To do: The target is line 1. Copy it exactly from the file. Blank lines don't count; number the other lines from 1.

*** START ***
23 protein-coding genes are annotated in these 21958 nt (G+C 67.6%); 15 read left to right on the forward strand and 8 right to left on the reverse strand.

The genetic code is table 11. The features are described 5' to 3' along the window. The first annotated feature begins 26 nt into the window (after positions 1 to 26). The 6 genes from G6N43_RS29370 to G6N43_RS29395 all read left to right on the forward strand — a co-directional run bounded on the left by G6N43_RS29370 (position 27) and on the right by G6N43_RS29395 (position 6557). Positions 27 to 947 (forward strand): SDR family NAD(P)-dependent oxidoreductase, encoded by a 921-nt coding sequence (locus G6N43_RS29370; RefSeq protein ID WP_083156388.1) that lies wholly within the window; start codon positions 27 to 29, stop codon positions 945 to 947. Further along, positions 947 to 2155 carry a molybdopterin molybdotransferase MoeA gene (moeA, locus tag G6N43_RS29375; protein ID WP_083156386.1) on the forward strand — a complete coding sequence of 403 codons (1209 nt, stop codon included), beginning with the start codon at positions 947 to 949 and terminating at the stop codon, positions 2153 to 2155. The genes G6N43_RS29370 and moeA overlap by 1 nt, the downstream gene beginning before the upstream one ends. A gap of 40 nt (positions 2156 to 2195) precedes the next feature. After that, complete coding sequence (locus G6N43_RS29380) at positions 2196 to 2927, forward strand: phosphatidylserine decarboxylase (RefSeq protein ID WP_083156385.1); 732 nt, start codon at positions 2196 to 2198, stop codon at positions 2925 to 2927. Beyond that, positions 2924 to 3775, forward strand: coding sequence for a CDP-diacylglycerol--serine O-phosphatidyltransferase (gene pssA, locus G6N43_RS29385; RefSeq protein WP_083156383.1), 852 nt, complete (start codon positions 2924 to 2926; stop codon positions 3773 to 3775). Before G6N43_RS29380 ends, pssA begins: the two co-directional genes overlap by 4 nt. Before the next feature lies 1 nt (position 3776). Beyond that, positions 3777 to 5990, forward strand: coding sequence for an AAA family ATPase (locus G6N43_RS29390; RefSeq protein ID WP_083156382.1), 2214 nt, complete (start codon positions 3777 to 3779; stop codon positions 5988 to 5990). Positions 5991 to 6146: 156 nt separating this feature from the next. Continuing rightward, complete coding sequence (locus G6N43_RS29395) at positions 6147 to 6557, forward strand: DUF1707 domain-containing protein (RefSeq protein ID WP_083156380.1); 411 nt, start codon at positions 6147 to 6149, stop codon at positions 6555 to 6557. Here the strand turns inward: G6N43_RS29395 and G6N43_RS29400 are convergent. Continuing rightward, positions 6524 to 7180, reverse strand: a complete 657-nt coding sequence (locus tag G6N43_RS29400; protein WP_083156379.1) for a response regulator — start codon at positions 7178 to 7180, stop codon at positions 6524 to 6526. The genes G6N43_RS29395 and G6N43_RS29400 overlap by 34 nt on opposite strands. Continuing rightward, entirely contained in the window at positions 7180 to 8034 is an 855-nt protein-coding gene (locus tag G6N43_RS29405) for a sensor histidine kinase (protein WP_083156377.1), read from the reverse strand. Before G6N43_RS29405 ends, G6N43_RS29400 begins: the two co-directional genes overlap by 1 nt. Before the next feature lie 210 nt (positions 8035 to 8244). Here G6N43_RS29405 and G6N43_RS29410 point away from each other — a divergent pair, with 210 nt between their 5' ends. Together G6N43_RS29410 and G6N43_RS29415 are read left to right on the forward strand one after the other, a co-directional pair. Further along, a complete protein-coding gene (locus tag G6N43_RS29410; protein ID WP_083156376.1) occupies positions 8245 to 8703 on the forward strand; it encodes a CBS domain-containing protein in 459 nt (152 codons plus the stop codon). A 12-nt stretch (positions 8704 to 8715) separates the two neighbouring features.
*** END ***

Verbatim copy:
23 protein-coding genes are annotated in these 21958 nt (G+C 67.6%); 15 read left to right on the forward strand and 8 right to left on the reverse strand.